Wednesday, August 11, 2010

"What Happened To Her?" Answer: "Life."

Today was a good day. I had my last exam (which I posted about earlier), and now I can look forward to figuring out what to do with my life. I'm not entirely sure where to go from here. I stand in sharp contrast to most everyone I know that is my age. Most of my generation, and especially among those that I know) has settled with (or settled for) children, possibly a spouse. They've locked themselves into a very clear future- they will live in this place, with these people, have children, and work in this profession.....for forever.
As one girl said to me earlier today: "I still live on West Street. I'll probably always live here, and I'll die here." She's lived on West Street since she was three months old, first with her grandparents, now with her husband and son. She's going to business college. She thinks it's wonderful- and I do too, honestly. That's a great deal of security in a very, very insecure world. It must be great to look out upon the vastness of time and know that it's gonna be a pretty good ride- maybe not the most thrilling, but nothing that you can't handle. She is doing what millions, perhaps billions, have done before her- there's nothing wrong with that. But still, for me, it means that I have one less role model. I do not walk the path of certainty. I never have.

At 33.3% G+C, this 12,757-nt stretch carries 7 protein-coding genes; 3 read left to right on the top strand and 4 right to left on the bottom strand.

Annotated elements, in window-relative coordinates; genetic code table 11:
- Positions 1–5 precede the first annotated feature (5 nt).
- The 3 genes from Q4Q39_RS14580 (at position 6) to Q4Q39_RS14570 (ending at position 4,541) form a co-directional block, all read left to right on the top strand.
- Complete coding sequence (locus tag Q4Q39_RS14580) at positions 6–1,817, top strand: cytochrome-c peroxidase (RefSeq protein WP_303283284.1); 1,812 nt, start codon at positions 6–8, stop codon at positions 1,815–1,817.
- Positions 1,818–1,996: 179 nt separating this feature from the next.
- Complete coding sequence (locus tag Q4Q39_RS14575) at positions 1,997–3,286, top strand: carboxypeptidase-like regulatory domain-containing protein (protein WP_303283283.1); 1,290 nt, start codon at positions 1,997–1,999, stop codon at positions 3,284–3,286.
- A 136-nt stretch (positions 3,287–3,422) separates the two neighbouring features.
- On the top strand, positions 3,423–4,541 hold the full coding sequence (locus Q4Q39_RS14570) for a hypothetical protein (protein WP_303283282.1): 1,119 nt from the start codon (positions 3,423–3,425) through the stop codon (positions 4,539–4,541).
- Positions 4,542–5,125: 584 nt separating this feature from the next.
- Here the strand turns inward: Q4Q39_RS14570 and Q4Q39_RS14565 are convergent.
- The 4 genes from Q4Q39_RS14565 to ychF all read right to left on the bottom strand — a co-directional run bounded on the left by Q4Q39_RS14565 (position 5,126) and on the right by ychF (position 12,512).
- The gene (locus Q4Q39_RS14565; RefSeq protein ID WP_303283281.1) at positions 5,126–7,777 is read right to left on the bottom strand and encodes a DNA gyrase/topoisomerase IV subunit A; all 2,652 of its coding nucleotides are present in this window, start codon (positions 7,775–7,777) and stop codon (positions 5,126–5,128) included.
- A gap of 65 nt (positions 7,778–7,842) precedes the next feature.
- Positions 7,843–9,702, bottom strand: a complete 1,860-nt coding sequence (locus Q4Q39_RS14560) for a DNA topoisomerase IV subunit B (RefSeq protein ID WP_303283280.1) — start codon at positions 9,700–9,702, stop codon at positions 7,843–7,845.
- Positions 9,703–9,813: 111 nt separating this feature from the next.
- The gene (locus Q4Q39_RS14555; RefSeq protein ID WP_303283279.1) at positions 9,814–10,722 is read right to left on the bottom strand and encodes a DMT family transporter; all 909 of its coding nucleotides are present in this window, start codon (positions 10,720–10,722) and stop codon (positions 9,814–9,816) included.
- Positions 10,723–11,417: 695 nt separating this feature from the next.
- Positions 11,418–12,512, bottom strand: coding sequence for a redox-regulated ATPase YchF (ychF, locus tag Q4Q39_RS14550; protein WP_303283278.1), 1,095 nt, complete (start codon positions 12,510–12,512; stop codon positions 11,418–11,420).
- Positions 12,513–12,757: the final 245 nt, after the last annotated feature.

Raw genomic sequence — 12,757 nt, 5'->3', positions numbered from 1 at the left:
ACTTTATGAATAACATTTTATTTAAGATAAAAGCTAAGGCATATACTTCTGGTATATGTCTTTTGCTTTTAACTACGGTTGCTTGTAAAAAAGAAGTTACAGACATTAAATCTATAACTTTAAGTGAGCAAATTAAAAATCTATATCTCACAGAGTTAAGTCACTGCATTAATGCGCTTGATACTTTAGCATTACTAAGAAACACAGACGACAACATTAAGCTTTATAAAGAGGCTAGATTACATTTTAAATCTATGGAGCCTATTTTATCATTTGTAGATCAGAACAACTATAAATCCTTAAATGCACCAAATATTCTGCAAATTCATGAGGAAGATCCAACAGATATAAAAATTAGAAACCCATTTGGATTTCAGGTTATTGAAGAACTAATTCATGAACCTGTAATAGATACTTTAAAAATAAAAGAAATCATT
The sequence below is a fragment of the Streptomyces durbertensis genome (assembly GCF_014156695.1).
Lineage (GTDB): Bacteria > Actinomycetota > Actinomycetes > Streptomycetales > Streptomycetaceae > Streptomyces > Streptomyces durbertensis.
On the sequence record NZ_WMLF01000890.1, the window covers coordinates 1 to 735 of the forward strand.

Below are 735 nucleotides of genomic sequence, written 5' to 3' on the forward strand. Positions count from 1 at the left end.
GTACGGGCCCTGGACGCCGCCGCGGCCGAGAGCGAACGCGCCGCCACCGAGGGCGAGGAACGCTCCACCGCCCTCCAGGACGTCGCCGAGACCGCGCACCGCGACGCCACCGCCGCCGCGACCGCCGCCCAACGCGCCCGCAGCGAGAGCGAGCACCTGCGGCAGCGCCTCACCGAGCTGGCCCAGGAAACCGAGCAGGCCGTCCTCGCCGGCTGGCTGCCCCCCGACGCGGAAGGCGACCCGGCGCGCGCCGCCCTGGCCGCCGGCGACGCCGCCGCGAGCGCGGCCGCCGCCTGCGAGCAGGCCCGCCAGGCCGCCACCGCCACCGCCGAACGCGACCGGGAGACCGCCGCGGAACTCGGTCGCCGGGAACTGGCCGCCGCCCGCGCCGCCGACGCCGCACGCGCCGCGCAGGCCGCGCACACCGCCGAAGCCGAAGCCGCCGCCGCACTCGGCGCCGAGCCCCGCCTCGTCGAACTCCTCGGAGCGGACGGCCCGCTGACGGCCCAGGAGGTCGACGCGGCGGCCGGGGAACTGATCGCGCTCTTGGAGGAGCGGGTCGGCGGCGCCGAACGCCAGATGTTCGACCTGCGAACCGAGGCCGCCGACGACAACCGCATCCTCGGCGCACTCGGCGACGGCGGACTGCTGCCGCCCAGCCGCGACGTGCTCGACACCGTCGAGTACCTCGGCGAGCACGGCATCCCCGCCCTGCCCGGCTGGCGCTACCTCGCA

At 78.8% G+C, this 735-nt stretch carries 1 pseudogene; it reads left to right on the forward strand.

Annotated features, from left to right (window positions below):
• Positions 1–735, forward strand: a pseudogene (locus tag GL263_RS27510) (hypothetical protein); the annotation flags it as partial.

Life to me is fluid. That means that one thing will lead to another, but that I'm not guaranteed a meandering stream...when storms come, it can become a raging, out-of-control river.
I have recalled many times this moment in my life: I was sixteen years old, and I fervently prayed to God that I would be allowed to really live, to please not let me just be passing through, but let me see it all. Well, I would say that my prayer was answered. I have not gone the way of the herd. But I find that going my own way is daunting- not because I'm afraid of it, because I'm certainly not. But I don't know what to do or where to go next. Picking and choosing destiny is a perilous activity, and therefore I give a lot of pause to making decisions, and I won't lie, I wait for signs...someone will know better than I.
I'm not so smart that I don't know that I'm secretly stupid, that my mind, for all it's sharpness and mountains of facts and logic and processes, is inept at grasping the true magnitude of possibility.
So, while everyone follows the prescription for a happy life, I'm left standing in a somewhat less certain position. What I am sure of, while we're all going this way and that, is that we're all going to go wanting for something someday. I also know that my life will be an adventure, and that upon my death I will be able to smile.

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